"He wants a white one?" says Motts. "Let me talk to him."

"He's mobilizing the sixth fleet," she replies.

And in the capper of the scene Motts looks at this assistant, shakes his head and exclaims, "I hate it when they start to mettle."

Dear God, this scene is awesome. The writing, the acting, the timing, it all comes together. It just doesn't get any better than this.

Re-watching the movie it strikes me more every time just how great Dustin Hoffmann is in it and how everything he says is funny. Mamet is notorious in his scripts for finding a line he likes and letting his characters repeat it time and again. This time out Hoffmann re-assures his counterparts in each and every ridiculous situation by advising, "This is nothing." No matter what happens - the fake war ending, a plane crashing, finding out their "war hero" is acually a guy who "raped a nun" is met by "This is nothing." And he always seems right. "You think this is bad?" he asks. "Try a pitch meeting at ten in the morning coked to the gills, no sleep, and you haven't even read the treatment. This is nothing."

What also strikes me is how in the greatest comedies sometimes the funniest moments can be the most poignant. Near the end of "Annie Hall, Alvy (Woody Allen himself) is watching the play he wrote and it's a scene stolen right out of real life - Alvy attempting to woo Annie Hall back to New York. Except that in the play she decides that she will, in fact, go back with him. This scene is hilarious but you don't really even laugh because it's so meaningful and so clearly stinging to Alvy.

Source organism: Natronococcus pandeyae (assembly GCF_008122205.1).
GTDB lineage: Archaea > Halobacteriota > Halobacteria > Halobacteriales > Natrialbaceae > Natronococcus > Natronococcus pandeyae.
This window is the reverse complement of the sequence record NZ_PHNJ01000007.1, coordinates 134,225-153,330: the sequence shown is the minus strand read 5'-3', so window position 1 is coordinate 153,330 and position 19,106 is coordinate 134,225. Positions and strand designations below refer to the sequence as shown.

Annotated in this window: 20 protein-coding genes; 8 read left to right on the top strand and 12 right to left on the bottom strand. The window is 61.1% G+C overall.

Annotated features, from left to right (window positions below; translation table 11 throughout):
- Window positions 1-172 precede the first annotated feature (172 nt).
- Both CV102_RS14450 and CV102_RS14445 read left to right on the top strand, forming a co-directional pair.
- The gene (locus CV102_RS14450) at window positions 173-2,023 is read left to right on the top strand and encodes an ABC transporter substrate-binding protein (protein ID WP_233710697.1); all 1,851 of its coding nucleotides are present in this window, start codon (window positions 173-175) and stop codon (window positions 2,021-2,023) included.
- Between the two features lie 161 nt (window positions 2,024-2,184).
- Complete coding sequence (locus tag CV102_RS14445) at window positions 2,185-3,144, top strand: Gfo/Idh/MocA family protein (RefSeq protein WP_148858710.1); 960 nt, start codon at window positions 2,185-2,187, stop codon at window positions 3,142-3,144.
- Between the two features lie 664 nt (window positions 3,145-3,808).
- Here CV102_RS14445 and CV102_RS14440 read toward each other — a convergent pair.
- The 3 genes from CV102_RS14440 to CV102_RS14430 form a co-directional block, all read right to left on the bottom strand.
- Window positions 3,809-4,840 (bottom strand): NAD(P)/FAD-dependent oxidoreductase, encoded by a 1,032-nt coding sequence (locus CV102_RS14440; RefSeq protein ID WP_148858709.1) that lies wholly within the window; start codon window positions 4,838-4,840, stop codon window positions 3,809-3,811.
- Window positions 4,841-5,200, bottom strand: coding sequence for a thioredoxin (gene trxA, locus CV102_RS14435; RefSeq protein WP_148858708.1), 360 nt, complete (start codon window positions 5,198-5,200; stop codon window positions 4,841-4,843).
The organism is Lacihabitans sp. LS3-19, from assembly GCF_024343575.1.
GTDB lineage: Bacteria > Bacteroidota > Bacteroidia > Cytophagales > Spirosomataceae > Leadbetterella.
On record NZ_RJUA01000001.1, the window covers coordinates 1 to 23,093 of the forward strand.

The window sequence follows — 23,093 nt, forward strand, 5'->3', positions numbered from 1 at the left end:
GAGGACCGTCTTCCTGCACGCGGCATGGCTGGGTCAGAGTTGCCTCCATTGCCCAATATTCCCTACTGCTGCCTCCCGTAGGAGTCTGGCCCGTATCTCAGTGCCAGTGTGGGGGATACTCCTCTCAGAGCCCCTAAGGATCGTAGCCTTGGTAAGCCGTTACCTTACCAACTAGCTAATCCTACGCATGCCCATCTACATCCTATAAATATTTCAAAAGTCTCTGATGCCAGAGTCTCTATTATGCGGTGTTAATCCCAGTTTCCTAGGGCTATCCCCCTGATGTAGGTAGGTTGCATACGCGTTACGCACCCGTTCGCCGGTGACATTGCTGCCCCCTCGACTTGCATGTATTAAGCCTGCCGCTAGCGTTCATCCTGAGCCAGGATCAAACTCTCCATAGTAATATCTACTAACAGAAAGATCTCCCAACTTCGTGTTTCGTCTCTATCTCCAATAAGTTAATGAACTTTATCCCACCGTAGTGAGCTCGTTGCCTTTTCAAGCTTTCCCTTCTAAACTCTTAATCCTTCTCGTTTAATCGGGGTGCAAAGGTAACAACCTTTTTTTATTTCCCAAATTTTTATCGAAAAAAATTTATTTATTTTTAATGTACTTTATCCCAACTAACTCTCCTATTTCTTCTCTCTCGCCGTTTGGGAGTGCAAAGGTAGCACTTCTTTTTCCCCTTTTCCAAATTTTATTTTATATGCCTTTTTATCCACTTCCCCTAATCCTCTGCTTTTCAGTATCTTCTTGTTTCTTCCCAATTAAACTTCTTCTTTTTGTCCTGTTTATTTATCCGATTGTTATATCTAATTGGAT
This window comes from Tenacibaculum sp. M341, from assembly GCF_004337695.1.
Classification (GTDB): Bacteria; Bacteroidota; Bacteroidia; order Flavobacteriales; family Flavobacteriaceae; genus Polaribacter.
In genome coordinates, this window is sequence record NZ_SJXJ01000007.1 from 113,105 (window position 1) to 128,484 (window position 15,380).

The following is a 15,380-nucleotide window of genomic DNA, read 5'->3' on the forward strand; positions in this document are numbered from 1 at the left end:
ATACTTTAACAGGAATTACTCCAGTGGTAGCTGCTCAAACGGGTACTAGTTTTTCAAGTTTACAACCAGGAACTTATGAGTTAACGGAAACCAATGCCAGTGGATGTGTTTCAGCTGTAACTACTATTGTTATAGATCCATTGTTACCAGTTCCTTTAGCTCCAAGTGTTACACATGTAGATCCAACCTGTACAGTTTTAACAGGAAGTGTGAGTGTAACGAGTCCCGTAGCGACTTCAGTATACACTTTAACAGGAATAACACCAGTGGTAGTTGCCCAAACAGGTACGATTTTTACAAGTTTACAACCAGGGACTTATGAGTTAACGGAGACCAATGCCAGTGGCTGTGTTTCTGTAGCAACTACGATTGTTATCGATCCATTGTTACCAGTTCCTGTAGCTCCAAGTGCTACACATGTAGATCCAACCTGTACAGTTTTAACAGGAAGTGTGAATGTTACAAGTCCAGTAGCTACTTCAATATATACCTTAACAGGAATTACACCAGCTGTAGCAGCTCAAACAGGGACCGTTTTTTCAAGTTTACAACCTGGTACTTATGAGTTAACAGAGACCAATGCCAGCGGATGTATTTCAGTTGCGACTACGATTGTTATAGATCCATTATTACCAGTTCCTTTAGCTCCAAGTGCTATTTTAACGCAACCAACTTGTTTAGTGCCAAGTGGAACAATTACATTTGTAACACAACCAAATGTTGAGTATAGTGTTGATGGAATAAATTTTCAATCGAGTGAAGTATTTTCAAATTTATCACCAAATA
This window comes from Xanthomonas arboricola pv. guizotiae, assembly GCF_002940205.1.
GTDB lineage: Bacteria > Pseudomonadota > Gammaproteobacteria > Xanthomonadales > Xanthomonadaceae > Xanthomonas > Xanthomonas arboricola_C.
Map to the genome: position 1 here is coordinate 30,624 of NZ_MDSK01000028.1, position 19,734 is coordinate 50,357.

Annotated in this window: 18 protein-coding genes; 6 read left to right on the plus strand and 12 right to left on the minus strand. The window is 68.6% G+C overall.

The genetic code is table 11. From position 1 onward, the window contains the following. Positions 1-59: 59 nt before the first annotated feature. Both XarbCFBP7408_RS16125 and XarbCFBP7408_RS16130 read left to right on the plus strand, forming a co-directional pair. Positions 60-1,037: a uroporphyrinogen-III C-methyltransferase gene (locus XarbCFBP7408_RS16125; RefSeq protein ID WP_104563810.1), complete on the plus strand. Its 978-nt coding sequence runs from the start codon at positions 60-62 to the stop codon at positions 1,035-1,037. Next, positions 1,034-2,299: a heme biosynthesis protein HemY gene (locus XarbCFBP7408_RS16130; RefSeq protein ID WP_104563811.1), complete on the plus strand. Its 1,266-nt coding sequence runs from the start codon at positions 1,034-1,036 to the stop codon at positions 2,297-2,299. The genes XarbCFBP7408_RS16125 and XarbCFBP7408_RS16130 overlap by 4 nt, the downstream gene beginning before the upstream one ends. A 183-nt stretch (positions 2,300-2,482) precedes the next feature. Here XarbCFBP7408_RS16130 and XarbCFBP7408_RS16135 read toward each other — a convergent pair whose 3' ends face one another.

Likewise near the end of "Wag the Dog" Motts look out on a totally fake funeral and says earnestly, "This is the best work I've ever done because it's so honest." That line is hilarious but you don't necessarily laugh until you snort because Hoffmann sells it so much. He means it. It is the greatest work he's ever done. He roots his character in empathy. He makes us care and that's what pushes "Wag the Dog" into the realm of truly great. It's a comedy that cares about its people. Jokes are funny and physical gags can make you chuckle. But an amusing character? Now you've got something.

So if you're in the mood for a bounty of laughs - of real, solid laughs - I would suggest "Wag the Dog". Disappointment will not be the outcome.

3 comments:

Tobius F. said...

How can you neglect Willie Nelson? He was a minor character, but so, so awesome.

Wretched Genius said...

And while Mamet may be considered a genius, always remember the evil he is capable of. Or am I the only one who watched "Hannibal?" And certainly someone else must have seen "The Edge."

Cinema Romantico said...

"Hannibal" wasn't Mamet's fault. That one was on the source material. Of course, I haven't read the source material but that's my story and I'm sticking to it. As for "The Edge", I may be in the steep minority but I enjoyed it. It's not his greatest moment to be certain but I thought it caught more flack than was justified.